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Sunday Spotlight: Jorge Soler & Kyle Schwarber

August 17th, 2014 at 6:00 AM
By Tim Duxbury

It has been a while since either Jorge Soler or Kyle Schwarber have been in the news, in part because the excitement of Javier Baez’s promotion to the big leagues, but also because of their play. Both prospects have been all over Chicago Cubs’ publications because of their tremendous starts to their respective 2014 campaigns, but both have cooled off significantly this month.

Jorge Soler:

Level

Games

.ave

.obp

HR

RBI

RK

8

.400

.500

1

6

AA

22

.415

.494

6

22

AAA

22

.257

.366

5

18

Total

52

.344

.440

12

46

(stats per baseball-reference.com)

Jorge Soler has gotten lost in all the Kris Bryant news coming out of the Iowa Cubs but he’s hasn’t exactly done anything to steal the spotlight back. Soler is hitting just .250 in his last ten games and his average with the Iowa Cubs has fallen to .257. Given Soler’s recent drop off, there have been concerns about whether or not he will be called up to the big leagues come September 1st. General manager, Jed Hoyer has been vague, but also realistic, about the situation saying that Soler’s future will be (partly) determined by the Iowa Cubs’ playoff status; “They worked hard down there. We don't want to raid them and leave them with nothing if they do make the playoffs”. The Iowa Cubs (67-60) currently have a one game lead in their division of the Pacific Coast League.

Kyle Schwarber:

Level

Games

.ave

.obp

HR

RBI

A-

5

.600

.625

4

10

A

23

.361

.448

4

15

A+

28

.245

.383

3

14

Total

56

.330

.433

11

39

(stats per baseball-reference.com)

Kyle Schwarber has also cooled off as of late after absolutely destroying A- and A pitching. Since his promotion to A+ Daytona, Schwarber is hitting just .245 with three home runs in 28 games. He is also hitting .250 in his last ten games but, unlike Soler, Schwarber did not get off to a hot start for his current team. His play over the last month has been pretty consistent and but also well below the level he played at in his first two stops. Schwarber’s slump can be attributed to two factors: 1) the pitching at A+ is simply better than the pitching at A- and A ball, so an adjustment period is natural. 2) Schwarber could be a bit off his game because of where he is playing defensively. Believe it or not, where a guy plays in the field can have a tremendous impact on his hitting and since his promotion to Daytona, Schwarber has been behind the plate only 21% of the time; a significant drop off from his stints in Boise (40%) and Kane County (39%). Schwarber has been playing more and more leftfield in an attempt to move through the Cubs’ minor leagues as fast as possible and the position change could be affecting his state of mind at the plate.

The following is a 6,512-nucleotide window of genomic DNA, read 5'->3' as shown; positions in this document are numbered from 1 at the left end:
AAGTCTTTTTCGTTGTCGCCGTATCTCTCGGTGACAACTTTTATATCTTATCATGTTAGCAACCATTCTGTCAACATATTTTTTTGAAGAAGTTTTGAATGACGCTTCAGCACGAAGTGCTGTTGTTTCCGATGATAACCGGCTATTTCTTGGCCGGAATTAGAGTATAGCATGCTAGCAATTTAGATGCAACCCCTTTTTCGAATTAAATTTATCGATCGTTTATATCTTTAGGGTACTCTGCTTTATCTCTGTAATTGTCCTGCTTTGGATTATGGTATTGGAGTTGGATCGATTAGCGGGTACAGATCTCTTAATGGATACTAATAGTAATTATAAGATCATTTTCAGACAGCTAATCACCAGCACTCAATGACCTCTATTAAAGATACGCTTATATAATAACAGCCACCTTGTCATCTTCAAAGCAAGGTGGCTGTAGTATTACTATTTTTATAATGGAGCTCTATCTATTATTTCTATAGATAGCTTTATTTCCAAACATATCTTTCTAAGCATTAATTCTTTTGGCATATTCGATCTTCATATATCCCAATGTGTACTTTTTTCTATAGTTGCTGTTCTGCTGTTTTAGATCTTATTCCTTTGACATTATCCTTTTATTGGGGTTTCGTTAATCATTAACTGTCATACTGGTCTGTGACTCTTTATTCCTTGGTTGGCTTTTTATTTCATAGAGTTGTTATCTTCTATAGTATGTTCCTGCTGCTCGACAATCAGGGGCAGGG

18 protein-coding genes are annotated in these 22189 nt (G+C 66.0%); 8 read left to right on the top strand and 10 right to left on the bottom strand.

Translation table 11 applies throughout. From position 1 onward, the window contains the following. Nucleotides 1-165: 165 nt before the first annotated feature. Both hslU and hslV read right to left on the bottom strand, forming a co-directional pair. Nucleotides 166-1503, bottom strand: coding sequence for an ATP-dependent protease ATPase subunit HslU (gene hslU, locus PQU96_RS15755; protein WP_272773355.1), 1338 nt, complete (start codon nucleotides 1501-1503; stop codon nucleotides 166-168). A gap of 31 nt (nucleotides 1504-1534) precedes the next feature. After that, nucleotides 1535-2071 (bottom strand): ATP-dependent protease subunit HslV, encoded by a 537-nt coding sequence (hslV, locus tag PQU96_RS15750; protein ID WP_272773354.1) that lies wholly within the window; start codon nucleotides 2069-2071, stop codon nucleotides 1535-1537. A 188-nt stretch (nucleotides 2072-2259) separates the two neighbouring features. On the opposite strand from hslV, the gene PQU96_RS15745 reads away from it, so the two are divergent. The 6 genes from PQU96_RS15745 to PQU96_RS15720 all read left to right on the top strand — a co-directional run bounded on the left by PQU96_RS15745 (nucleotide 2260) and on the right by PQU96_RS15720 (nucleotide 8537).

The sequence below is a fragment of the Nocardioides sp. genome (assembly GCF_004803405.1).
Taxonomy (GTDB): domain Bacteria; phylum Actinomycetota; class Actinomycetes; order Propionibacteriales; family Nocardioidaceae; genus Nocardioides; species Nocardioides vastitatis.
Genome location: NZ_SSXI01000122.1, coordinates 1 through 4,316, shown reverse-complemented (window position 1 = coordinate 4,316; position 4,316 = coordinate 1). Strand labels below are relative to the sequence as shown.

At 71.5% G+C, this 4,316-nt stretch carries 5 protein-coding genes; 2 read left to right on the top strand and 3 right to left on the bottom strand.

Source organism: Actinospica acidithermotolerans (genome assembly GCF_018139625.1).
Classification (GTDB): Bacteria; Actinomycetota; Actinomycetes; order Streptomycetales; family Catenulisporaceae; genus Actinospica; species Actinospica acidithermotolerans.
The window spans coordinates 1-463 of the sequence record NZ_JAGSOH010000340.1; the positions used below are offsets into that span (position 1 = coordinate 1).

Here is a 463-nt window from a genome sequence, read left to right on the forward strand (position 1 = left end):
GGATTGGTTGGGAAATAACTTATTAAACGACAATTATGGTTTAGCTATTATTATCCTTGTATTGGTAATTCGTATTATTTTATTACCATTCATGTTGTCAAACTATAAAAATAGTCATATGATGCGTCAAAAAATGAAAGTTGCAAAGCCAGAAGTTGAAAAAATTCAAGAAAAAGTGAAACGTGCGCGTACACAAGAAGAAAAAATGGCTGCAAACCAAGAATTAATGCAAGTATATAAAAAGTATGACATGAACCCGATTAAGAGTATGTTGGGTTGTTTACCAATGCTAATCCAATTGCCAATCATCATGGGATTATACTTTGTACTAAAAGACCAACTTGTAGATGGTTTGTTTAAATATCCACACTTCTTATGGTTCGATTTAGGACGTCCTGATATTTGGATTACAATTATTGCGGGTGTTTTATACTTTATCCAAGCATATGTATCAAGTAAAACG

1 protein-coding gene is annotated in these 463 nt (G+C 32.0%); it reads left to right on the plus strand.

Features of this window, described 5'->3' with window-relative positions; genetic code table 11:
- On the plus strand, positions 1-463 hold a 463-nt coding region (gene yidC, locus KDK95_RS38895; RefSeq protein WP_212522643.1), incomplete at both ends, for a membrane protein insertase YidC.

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Tags: Baseball, Chicago, Chicago Cubs, Javier Baez, Jed Hoyer, Jorge Soler, Kris Bryant, Kyle Schwarber, MLB

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